Marie Hardison, Addie L. Meador.
Nellie G. Rogerson, Lois Taylor.
Grade S-B: Wesley Chesion, Annie
Grade 6-A : F'dna Ballard, Essie Lee
Biggs, Bolton Cowen, Frances Cox,
Ella W. Critcher, Allie Harrison, Ruby
Harrison, Marjorie Lindsley, Kathleen
Price, Milton James, Brinkley LiUey,
Grade 6-B: None.
Grade 7: J. D. Bowen, Tom Crock
ett, Billy Griffin, John Pope, Law
rence Lindsley, Mary B. Edmondson,
Eula Green, Henry Gurganus, Alice
Harrison, Blanche Harrison, Irene
Rodgerson, Grace Manning, Annie
Wynne, Pattie Ray Bennett, Alta
Grade 8-A: None.
Grade 8-B: Jessie M. Anderson,
Olive McCabe, Edna Coats, Julian
Raynor, Roger Critcher.
Grade 9: Jennie G. Taylor, Russell
Grade 10: None.
Grade 11: Raymond Griffin, Joseph
Griflin, 'Wheeler Manning, Reginald
Simpson, Frances Bowen, Edith Peel,
Frances Peel, Edith Taylor, Verona
LiUey, Mary C. Williams.
AT STATE MEET
Late Meeting Dates Make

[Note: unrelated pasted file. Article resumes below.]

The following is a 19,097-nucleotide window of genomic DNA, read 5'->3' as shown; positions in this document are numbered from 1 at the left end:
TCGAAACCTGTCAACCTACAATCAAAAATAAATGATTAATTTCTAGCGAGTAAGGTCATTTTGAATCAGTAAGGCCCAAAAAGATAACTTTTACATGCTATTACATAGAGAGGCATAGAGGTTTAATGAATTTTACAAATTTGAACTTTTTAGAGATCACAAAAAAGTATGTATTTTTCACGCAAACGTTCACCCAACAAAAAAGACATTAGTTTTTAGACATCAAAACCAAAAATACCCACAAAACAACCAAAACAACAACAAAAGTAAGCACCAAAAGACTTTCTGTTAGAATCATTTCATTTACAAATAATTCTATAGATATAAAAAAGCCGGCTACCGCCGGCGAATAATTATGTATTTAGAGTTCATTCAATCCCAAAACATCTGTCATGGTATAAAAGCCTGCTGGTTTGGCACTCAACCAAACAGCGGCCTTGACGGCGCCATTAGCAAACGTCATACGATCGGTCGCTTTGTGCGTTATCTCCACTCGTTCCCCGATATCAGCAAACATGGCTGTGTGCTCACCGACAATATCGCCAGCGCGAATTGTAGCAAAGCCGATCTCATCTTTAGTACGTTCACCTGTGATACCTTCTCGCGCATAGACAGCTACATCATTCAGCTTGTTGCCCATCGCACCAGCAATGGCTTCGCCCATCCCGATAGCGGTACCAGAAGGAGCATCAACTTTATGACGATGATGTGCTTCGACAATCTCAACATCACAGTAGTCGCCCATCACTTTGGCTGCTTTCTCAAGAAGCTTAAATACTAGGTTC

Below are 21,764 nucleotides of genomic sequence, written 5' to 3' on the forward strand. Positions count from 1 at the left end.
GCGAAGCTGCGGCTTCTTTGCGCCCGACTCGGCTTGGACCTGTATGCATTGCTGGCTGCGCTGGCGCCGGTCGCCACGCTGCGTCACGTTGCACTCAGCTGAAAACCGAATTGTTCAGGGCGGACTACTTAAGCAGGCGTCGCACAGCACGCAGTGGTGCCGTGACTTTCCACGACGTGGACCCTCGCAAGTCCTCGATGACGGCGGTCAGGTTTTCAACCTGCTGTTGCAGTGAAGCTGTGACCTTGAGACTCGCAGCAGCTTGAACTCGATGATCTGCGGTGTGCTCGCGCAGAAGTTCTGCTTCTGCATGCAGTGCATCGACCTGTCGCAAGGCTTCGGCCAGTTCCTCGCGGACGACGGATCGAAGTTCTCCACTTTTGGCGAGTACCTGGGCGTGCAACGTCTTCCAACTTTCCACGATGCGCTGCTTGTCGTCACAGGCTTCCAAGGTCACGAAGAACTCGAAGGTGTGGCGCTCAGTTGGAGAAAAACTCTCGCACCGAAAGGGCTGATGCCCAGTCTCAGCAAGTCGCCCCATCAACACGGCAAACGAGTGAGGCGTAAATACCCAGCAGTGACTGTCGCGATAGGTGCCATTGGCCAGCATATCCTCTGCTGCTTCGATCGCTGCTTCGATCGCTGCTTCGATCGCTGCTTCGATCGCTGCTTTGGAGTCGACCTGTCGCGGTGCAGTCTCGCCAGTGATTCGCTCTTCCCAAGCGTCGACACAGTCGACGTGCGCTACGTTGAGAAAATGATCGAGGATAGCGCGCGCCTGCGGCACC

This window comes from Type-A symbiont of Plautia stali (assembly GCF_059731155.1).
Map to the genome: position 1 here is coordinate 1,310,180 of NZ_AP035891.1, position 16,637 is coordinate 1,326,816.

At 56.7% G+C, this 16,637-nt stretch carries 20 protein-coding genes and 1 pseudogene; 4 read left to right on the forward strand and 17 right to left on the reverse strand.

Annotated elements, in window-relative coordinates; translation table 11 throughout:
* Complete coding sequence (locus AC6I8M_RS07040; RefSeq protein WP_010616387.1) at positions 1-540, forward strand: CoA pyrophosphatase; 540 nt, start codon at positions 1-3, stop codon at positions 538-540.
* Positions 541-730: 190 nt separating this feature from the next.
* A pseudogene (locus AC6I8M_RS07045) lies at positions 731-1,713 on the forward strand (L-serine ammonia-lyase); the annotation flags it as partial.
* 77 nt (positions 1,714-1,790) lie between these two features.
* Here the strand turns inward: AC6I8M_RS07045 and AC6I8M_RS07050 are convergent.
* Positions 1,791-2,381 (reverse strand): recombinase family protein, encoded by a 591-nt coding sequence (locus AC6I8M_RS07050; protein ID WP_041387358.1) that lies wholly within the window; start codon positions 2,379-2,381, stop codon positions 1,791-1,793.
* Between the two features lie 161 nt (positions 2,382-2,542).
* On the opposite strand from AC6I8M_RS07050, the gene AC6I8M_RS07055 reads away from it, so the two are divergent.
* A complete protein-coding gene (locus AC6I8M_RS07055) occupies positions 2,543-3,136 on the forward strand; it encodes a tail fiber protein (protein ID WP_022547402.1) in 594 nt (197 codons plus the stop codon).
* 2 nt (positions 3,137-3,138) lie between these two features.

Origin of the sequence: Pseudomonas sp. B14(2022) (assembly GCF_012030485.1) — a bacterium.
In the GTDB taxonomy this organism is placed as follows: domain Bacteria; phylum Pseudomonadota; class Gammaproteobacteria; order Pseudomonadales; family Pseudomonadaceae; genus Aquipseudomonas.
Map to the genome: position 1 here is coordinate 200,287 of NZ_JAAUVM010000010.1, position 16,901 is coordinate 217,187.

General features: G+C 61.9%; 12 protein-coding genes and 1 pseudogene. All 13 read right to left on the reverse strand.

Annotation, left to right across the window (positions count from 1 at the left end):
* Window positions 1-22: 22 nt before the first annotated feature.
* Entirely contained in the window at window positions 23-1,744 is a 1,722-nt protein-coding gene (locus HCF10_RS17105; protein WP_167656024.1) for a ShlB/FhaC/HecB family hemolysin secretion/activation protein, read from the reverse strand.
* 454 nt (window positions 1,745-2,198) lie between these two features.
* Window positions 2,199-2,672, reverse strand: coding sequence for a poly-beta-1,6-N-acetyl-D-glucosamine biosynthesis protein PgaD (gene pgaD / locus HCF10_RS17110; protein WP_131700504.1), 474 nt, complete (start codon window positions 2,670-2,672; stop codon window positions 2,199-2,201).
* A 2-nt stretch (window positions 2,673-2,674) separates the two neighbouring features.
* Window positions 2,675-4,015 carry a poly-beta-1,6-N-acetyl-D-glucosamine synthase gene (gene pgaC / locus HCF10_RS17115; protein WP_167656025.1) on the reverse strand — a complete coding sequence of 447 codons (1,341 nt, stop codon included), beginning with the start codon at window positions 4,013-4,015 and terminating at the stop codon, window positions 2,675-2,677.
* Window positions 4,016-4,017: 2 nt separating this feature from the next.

It Impossible for Many
Teachers To Attend
Comparatively few of the Martin
County teacfters are attending the
meeting of the State association in
Raleigh this it is understood.
Postponed to await the outcome of
proposed legislation, the meeting is
being held so late that many of the
teachers selected as delegates from
this county to the meeting were un
able to attend, it was stated.
Superintendent R- A. Pope left
Wednesday to attend the meeting of
the superintendents' group, and sever
al principals left yesterday for one or
Fisherman Catches 6 Shad
In One Dip With Dip Net
A fishing record is believed to have
been established on Roanoke River,
near Hamilton, last Wednesday night
when John Lynch of Hamilton, caught
six siiable shad in one dip with a her
ring net. The fishing season, as a
whole, has been very unfavorable, but
not for the man who dipped up si*